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Section IV. STORAGE OF INDUSTRIAL PLANT EQUIPMENT IN NONCONTROLLED HUMIDITY STORAGE ENVIRONMENTS
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TM-38-260 Preparation and Handling of Industrial Plant Equipment for Storage or Shipment Manual
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Chapter 6. SHIPPING AND STORAGE OF INDUSTRIAL PLANT EQUIPMENT
TM 38-260
e. Storage-in-place. When IPE is to be stored-in-place, preparations shall be made immediately following or during
shutdown.  Equipment shall remain in the original operating position connected to power.  Preparation shall be in
accordance with the level specified. Exercising of equipment may be specified by the cognizant activity to maintain a
high level of readiness.
5-12.
Protection From Environmental Hazards
a. IPE stored under these environmental conditions can only be protected to the extent that a barrier between the
atmosphere and the surface of the equipment can be applied.
b. The barrier shall completely encompass the equipment in such a manner that the equipment is fully protected
from water, dirt, and other harmful foreign matter. This may be accomplished by shrouding the equipment with flexible
waterproof barrier material conforming to PPP-B- 1055, class E or heavier, or plastic strip, thin gauge polyolefin,
conforming to L-P-378, class i, type II.
(1)  All covers shall be of sufficient strength to provide adequate protection throughout the storage period and
shall be secured in a manner to ensure that such protection is achieved.
(2)
Covers made from waterproof paper shall not be used.
(3)
All sharp corners and projections shall be padded or cushioned before shrouding.
(4)  Shrouds shall be draped in such a manner as to completely cover the item. They shall be arranged to avoid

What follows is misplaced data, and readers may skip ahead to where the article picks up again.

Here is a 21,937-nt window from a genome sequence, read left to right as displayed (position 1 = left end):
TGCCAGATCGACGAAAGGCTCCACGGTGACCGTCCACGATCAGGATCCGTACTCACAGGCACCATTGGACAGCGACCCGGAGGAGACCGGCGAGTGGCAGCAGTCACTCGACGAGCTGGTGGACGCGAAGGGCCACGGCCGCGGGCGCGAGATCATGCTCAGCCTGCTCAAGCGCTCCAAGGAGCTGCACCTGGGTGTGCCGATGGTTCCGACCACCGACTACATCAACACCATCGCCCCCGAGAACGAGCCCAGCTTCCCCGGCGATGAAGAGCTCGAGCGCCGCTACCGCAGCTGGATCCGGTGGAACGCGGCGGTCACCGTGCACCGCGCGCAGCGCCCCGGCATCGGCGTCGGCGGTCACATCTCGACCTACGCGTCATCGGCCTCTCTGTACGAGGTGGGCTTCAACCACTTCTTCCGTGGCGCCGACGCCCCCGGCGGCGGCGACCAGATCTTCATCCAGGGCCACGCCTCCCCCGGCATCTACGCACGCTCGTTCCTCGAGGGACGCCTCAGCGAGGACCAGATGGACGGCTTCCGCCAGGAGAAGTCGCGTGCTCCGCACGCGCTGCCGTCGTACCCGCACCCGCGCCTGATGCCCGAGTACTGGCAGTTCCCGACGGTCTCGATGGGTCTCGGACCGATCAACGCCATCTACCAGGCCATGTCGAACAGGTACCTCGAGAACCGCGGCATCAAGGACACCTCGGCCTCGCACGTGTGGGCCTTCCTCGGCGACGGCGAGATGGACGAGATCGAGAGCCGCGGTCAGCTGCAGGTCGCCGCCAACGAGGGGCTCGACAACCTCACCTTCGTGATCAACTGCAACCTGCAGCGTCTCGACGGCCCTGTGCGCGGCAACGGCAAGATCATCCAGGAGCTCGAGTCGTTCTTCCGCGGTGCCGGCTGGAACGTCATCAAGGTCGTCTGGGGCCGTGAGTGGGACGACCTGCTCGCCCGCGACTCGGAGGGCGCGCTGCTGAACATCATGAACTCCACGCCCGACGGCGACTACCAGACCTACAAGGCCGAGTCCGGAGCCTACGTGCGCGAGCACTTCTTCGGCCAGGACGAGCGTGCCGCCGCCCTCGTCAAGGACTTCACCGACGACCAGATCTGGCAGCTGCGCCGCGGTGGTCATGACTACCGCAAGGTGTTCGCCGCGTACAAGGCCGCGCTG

possible formation of water pockets. It is important that shrouds be secured to prevent damage or loosening during
storms. Shrouds should extend to approximately 6 inches (152 mm) from the base of the equipment to permit free
circulation of air over and around the equipment to prevent any sweating of the equipment.
c.  When it is necessary to store IPE in open storage, it must be accepted that the effects of the atmosphere will
deteriorate those components of equipment which, because of their nature, cannot be provided with a barrier.
d. Rubber, electrical, and electronic systems and their components are examples of items which are particularly
vulnerable to the effects of noncontrolled atmosphere.
5-13.
Preservation Requirements
a. When it is necessary to store IPE in noncontrolled storage, the preservation requirements specified in chapter 4
shall apply.
b. The preservation specified in chapter 4 cannot be considered as an equal alternative to controlled humidity
storage when a choice between the two is possible.  Equipment stored in noncontrolled storage with long-term
preservation also requires represervation, rehabilitation, repair, and replacement of components as the term of storage
extends.
5-18

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